The Statutes
26. The existence of the mater semper principle, perhaps best seen as an underlying assumption or implied understanding, in law, was recognised in O’B v. S [1984] 1 I.R. 316 where Walsh J. observed that the principle applied “in Irish law by reason of the provisions of ss. 1, 7 and 28 of the Births and Deaths Registration Act (Ireland), 1880.” A consideration of those provisions, together with the forms contained in the Schedule to that Act, demonstrates that, while the mater semper principle might not, as argued by counsel for the State, be an “irrebuttable presumption”, it was, nonetheless a premise, or implied meaning, on which references to “mother” was always predicated The sections of the 1880 Act, identified above, deal with the duties of parents or other persons present at birth, and the procedures necessary for the registration of the birth of a child. The actual terms of s.1 of the Act of 1880 impose a duty on the “father and mother of the child” or “the occupier of the house in which … the child is born” and “… each person present at the birth” and “… the person having charge of the child”, to give “to the Registrar within forty-two days next after such birth information of the particulars required to be registered concerning such birth and in the presence of the Registrar to sign the register”. Section 28 of the 1880 Act makes reference to the circumstances in which the Register is not to be evidence of paternity, unless it was signed by some person present at the birth of the child. The implied meaning of the term “mother” is clear from these.

27. But this is not the sole relevant legislative provision. The meaning of a term in one statute will not always have the same meaning in another statute. But without going so far as to hold that statutes next considered are also in pari materia, (on the same subject matter), there must come a point where, the universal identification or symmetry of common attributes or the same meanings in a variety of statutes has a real significance beyond the scope of any one statutory meaning or definition (Barras -v- Aberdeen Steam Trawling & Fishing Co. [1933] AC 402). This principle of interpretation will apply, unless the statutory context indicates otherwise.

28. The provisions of s. 22 of the 2004 Act, (already referred to earlier) actually contain the word “mother” on some eight occasions, and always in the traditionally understood context involving a woman giving birth. This does not sit easily with the appellants’ argument based on an application of a “genetic identity” criterion. The argument hinges also on a close interrelationship between the 1987 Status of Children Act and the 2004 Civil Registration Act.

29. In a less enlightened era, the Illegitimate Children (Affiliation Orders) Act, 1930, defines the term “mother” in the following terms:

      “1. In this Act -

        (b) the word “mother” means any of the following persons who is with child or has been delivered of an illegitimate child, …”. (emphasis added)
A linkage between motherhood and birth in similar terms is found in s.7 of the Legitimacy Act, 1931.

30. Even at a time after the possibility of in vitro fertilisation was thought of, the same implied understanding of “mother” is to be found in statutory form. To take further examples, s.28(2) of the Social Welfare (Consolidation) Act, 1981 provides:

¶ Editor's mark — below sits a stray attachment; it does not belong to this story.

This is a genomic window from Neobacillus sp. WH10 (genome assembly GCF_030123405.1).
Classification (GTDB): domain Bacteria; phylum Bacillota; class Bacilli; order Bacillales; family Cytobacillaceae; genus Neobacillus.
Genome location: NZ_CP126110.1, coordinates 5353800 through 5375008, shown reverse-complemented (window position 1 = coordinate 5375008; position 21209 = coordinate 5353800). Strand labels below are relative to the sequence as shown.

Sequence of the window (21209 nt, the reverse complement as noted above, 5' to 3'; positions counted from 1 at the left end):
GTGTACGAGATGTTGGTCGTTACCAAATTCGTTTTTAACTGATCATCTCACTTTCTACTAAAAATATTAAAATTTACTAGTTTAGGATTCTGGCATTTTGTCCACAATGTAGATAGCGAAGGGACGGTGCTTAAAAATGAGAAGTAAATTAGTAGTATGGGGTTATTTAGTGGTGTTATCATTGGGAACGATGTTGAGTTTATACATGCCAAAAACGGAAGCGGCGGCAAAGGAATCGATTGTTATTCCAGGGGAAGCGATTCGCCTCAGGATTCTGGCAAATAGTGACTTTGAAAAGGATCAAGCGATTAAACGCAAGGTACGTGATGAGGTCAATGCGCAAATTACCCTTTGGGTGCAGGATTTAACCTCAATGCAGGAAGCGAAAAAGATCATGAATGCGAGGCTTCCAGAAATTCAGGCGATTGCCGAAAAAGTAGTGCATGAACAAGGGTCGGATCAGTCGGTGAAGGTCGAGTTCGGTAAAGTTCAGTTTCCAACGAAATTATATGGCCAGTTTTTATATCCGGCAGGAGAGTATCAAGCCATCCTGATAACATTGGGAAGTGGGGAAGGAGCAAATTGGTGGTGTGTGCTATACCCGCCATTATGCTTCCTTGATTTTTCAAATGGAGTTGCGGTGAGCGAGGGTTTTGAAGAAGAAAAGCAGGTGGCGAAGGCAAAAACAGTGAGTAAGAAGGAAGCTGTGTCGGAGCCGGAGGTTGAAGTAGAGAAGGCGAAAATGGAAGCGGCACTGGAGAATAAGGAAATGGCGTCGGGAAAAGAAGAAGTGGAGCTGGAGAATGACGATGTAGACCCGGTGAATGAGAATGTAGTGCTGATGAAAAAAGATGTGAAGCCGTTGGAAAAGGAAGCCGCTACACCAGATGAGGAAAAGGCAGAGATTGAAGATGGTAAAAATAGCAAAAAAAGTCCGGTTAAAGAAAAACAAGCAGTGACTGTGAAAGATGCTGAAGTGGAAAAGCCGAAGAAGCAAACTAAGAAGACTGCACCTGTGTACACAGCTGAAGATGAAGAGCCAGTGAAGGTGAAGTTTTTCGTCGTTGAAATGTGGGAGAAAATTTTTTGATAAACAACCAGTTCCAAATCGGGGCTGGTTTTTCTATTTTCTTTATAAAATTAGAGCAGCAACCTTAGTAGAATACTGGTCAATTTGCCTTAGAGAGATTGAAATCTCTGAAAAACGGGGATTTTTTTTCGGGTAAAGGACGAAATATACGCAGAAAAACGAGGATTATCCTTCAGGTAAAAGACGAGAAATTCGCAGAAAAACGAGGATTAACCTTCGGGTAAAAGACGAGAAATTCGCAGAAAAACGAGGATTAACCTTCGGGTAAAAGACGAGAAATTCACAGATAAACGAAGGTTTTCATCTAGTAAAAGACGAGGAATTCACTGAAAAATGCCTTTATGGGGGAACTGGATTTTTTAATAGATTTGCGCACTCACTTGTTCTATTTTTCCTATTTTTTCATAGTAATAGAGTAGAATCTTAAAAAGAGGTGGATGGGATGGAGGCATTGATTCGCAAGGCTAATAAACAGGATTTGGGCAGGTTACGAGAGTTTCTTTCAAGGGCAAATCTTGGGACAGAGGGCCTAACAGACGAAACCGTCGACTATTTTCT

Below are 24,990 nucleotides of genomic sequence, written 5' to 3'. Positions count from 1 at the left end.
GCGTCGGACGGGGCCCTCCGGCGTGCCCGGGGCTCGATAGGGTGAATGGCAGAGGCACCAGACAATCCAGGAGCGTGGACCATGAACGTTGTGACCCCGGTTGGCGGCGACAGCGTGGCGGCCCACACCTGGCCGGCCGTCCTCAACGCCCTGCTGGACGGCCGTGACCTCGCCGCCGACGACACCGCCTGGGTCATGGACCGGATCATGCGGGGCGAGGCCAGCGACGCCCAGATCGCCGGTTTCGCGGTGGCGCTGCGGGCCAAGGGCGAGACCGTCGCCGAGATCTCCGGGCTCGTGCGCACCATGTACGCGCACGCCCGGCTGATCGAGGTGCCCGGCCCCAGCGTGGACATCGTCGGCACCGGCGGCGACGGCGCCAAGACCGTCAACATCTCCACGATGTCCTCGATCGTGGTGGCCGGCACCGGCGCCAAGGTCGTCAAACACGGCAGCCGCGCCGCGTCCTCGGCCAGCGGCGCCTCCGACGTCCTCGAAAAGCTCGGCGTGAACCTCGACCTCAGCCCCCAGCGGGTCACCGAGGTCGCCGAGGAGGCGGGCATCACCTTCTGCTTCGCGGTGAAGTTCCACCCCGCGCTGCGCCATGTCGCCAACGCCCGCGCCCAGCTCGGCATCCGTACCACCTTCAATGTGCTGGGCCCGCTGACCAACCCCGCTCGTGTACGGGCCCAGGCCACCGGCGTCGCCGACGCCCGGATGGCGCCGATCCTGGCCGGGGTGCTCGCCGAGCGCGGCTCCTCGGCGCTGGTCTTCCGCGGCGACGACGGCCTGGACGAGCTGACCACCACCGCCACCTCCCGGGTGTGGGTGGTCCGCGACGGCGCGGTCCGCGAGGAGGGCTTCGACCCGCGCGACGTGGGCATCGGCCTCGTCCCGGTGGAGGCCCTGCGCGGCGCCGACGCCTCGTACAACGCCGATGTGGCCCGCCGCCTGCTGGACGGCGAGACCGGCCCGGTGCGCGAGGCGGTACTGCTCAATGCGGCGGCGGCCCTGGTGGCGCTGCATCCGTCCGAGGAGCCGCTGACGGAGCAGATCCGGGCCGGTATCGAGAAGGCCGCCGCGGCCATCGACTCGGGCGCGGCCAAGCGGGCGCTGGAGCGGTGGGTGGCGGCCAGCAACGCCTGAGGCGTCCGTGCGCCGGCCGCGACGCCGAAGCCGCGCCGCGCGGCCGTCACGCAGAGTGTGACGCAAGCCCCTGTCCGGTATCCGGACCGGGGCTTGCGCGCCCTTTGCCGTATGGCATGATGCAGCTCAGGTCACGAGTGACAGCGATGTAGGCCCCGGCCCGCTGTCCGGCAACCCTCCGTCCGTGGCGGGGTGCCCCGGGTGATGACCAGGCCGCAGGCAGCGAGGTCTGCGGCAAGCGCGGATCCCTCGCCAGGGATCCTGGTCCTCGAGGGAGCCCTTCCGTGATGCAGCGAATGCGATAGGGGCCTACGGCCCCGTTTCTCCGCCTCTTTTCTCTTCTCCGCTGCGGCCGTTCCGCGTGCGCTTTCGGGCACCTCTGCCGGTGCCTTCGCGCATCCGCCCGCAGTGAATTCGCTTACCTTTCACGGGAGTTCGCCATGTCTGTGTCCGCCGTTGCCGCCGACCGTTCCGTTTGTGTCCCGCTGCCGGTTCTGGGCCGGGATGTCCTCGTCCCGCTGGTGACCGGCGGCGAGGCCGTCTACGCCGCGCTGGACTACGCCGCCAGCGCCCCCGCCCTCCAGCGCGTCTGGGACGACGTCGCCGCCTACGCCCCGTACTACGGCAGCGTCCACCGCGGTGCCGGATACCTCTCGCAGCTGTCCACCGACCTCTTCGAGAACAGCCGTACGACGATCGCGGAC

“(2) In deciding whether or not to make an order under section 21A of the Family Law (Maintenance of Spouses and Children) Act, 1976 (inserted by the Status of Children Act, 1987), in so far as any such order relates to the payment of expenses incidental to the birth of a child, the Circuit Court or the District Court, as the case may be, shall not take into consideration the fact that the mother of the child is entitled to maternity allowance.”. (emphasis added)
31. While it might be said this provision does not actually preclude another interpretation, it is not easy to ignore the statutory juxtapositions of the terms “mother of the child” and “birth of the child”.

32. The link between motherhood and birth is also to be found in the Maternity Protection Acts, 1994 to 2004, designed and intended to protect the rights of both pregnant employees, and employees who have given birth. Section 16 of the 1994 Act (as amended by s.10 of the Act of 2004) defines “the mother” as a person “who has been delivered of a living child …” The protection extended by the legislation again links or connects pregnancy, birth and motherhood (see also s.6 of the 2004 Act).These close associations are difficult to ignore.

33. Reverting then to the 1987 Status of Children Act, that statute also contains a number of references showing the same legislative intent and intended meaning of the word “mother”. Section 5 of the 1987 Act contains an amendment to the Irish Nationality & Citizenship Act, 1957. That amendment provides that in relation to the Act of 1957, references to father, mother or parents includes, and shall be deemed always to have included, “the father, mother or parent, as the case may require, who is not married to the child’s other parent at the time of the child’s birth or at any time during the period of 10 months preceding the birth”.

34. Elsewhere, the Status of Children Act, 1987 makes provision in relation to the maintenance of a child. This provision includes claims against a parent which may be made under s.15 of the 1987 Act, (effectively a duty on the father to maintain the mother) to make payments of “a lump sum in respect of the expenses for the birth or funeral of a child …”

35. In fact, other provisions of the 1987 Act itself create a difficulty for the construction for which the applicants’ argue. The same strong implied contextual linkage between conception, gestation and birth emerges in s.46 of the Act, in the context of identifying procedures for registration of births of children. This section provides: